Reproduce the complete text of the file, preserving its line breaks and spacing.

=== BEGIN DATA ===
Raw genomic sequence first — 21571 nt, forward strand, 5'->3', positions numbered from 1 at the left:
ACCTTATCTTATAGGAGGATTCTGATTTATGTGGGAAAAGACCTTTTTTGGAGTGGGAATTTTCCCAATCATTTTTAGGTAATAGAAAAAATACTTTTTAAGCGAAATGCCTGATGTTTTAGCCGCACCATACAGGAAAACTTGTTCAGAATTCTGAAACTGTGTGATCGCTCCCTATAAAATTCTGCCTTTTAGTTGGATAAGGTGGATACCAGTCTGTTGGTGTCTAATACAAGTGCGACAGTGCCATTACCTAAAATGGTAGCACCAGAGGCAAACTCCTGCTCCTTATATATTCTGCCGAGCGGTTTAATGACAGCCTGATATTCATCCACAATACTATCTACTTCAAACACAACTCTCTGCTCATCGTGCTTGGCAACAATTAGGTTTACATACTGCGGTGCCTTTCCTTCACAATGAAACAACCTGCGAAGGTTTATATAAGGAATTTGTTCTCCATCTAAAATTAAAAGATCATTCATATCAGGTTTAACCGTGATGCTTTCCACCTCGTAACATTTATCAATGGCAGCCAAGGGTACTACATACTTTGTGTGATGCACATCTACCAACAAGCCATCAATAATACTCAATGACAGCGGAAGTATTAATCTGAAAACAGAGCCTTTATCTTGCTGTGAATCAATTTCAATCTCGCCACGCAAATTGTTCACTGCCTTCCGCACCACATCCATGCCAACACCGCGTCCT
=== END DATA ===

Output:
Raw genomic sequence first — 21571 nt, forward strand, 5'->3', positions numbered from 1 at the left:
ACCTTATCTTATAGGAGGATTCTGATTTATGTGGGAAAAGACCTTTTTTGGAGTGGGAATTTTCCCAATCATTTTTAGGTAATAGAAAAAATACTTTTTAAGCGAAATGCCTGATGTTTTAGCCGCACCATACAGGAAAACTTGTTCAGAATTCTGAAACTGTGTGATCGCTCCCTATAAAATTCTGCCTTTTAGTTGGATAAGGTGGATACCAGTCTGTTGGTGTCTAATACAAGTGCGACAGTGCCATTACCTAAAATGGTAGCACCAGAGGCAAACTCCTGCTCCTTATATATTCTGCCGAGCGGTTTAATGACAGCCTGATATTCATCCACAATACTATCTACTTCAAACACAACTCTCTGCTCATCGTGCTTGGCAACAATTAGGTTTACATACTGCGGTGCCTTTCCTTCACAATGAAACAACCTGCGAAGGTTTATATAAGGAATTTGTTCTCCATCTAAAATTAAAAGATCATTCATATCAGGTTTAACCGTGATGCTTTCCACCTCGTAACATTTATCAATGGCAGCCAAGGGTACTACATACTTTGTGTGATGCACATCTACCAACAAGCCATCAATAATACTCAATGACAGCGGAAGTATTAATCTGAAAACAGAGCCTTTATCTTGCTGTGAATCAATTTCAATCTCGCCACGCAAATTGTTCACTGCCTTCCGCACCACATCCATGCCAACACCGCGTCCT